Owners should therefore consider including in their charterparties a provision requiring the charterer to obtain a written confirmation as envisaged in sub-clause (ii) above from their bunker supplier or an indemnity in the event of a claim by the physical supplier.
Owners should also try to include the BIMCO Bunker Non-Lien Clause for Time Charterparties. This clause is intended to protect owners from attempts by physical suppliers to exercise a maritime lien by requiring time charterers to inform their counterparty, the bunker seller, at the outset that any bunkers ordered are being supplied for their account and that no lien can be placed on the ship. Although this provision may not be effective in all jurisdictions, it is thought to provide an additional layer of protection.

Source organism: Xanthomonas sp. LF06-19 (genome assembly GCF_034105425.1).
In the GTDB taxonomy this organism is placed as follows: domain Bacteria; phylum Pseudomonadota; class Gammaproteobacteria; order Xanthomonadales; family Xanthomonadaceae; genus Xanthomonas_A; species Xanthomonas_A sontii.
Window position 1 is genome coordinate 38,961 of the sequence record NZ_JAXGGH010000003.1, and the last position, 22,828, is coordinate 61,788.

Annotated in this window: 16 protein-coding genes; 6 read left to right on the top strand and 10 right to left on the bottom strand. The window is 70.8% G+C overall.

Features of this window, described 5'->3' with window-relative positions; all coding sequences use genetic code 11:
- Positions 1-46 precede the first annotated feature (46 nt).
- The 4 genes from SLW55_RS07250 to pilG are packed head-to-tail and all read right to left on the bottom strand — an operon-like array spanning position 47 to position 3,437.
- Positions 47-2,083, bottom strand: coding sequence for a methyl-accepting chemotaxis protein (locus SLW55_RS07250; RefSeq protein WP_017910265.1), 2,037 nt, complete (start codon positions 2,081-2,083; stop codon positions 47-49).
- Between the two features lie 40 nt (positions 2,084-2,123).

We will continue to monitor the situation as it develops, but we advise Members to exercise extreme caution if entering into new dealings with these entities, and to ensure that contract terms are robust in order to be fully protected and avoid claims from third parties, should insolvency be declared. If Members have an existing contract for the future supply of fuel, the Association can provide legal guidance as to Members’ rights and remedies.